featuring guest authors; crafting tips and projects; recipes from food editor and sleuthing sidekick Cloris McWerther; and decorating, travel, fashion, health, beauty, and finance tips from the rest of the American Woman editors.

Thursday, June 23, 2011


Visiting today is artist, fashion designer, and travel author Anne Van to tell us about her time in Japan. If you’d like to know more about Anne’s Japanese adventures, you can read her story Going Underground, in The Best Women’s Travel Writing of 2011. You can also find  more travel stories on her blog. -- AP

Sensoji Temple's Famous Thunder Gate in Tokyo, Japan

My unfailing sense of direction always added another dimension to my love of travel. I could count on one hand the number of times I’d managed to get lost. That was before I landed in Tokyo. Talk about a test of my navigational skills. The city was a labyrinth of alleys and side streets, and guess what? The streets didn't have names! The address numbers were really block numbers. Confused? Welcome to Japan.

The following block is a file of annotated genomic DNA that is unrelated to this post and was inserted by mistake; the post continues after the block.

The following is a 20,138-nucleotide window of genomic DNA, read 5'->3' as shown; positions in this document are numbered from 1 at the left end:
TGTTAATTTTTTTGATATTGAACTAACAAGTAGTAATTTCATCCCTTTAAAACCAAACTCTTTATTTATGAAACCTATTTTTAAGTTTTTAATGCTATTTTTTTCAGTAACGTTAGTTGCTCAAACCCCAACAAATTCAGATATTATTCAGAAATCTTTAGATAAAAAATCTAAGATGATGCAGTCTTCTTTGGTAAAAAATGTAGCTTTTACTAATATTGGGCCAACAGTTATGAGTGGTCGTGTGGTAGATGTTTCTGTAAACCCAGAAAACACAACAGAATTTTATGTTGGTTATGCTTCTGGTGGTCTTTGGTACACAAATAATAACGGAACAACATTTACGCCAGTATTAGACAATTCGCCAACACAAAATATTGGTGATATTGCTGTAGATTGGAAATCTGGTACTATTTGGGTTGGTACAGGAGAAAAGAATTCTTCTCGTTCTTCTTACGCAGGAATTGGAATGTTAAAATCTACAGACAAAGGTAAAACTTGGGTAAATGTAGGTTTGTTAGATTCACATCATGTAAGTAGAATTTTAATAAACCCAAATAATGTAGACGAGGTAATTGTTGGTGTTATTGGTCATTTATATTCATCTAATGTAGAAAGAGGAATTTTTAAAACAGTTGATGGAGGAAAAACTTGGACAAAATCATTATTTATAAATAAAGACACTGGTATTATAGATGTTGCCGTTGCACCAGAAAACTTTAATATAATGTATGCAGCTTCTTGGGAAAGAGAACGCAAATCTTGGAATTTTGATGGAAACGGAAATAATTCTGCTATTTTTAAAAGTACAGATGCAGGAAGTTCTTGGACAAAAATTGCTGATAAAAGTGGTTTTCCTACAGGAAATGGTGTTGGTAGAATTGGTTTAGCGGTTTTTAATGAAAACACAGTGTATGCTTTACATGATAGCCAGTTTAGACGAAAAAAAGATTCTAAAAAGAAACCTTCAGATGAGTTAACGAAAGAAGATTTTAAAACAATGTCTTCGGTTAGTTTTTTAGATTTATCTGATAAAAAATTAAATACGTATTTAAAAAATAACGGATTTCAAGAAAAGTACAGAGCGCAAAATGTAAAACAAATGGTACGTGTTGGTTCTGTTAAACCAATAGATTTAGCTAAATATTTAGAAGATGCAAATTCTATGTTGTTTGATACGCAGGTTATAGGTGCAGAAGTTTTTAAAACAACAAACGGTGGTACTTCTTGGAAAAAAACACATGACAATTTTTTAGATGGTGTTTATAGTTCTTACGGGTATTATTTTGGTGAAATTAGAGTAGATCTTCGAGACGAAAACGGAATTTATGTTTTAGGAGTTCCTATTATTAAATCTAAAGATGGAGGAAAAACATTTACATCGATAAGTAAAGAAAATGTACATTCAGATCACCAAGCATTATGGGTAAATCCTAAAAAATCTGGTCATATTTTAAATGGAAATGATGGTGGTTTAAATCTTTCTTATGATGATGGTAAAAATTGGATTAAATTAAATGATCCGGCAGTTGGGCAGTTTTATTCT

The famous Sensoji Temple was at the top of my Tokyo must-see list. Sun poured through my hotel window and I knew I’d picked the perfect day to visit the famous site located in Asakusa. I asked my Japanese friend, Keiko, to draw me a map to follow once I got off the subway station. I thought I had nothing to worry about. Keiko was a native, so how could I possibly get lost?

Easy. I got off at the station, turned left, and ran into a market where endless stalls of merchandise bombarded me. Beautiful textiles blew in the wind like flags. Then a row of stalls full of amazing handbags caught my eye. I was so dazzled by all the styles that I didn’t realize I had wandered way off course. After purchasing a beautiful embroidered wallet and matching coin purse, I finally came up for air. I reached into my pocket for Keiko’s map. Empty! “Crap,”  I said to a lady in a blue floral dress. She smiled and waved good-bye as I walked back toward the street. Sweat dripped down my face as I struggled to remember the landmarks Keiko had drawn on her map. Was it turn left at the bookstore?  

I headed down the main boulevard with complete faith that my incredible sense of direction would somehow kick in. I’d turn the corner and see the famous Thunder Gate of Sensoji Temple. After wandering down several alleys I could no longer deny I was lost. I stuffed down my pride and made my first attempt to seek help. A nice woman with a colorful shopping bag looked like a good candidate. “Excuse me, do you speak English?” She shook her head and quickly walked away.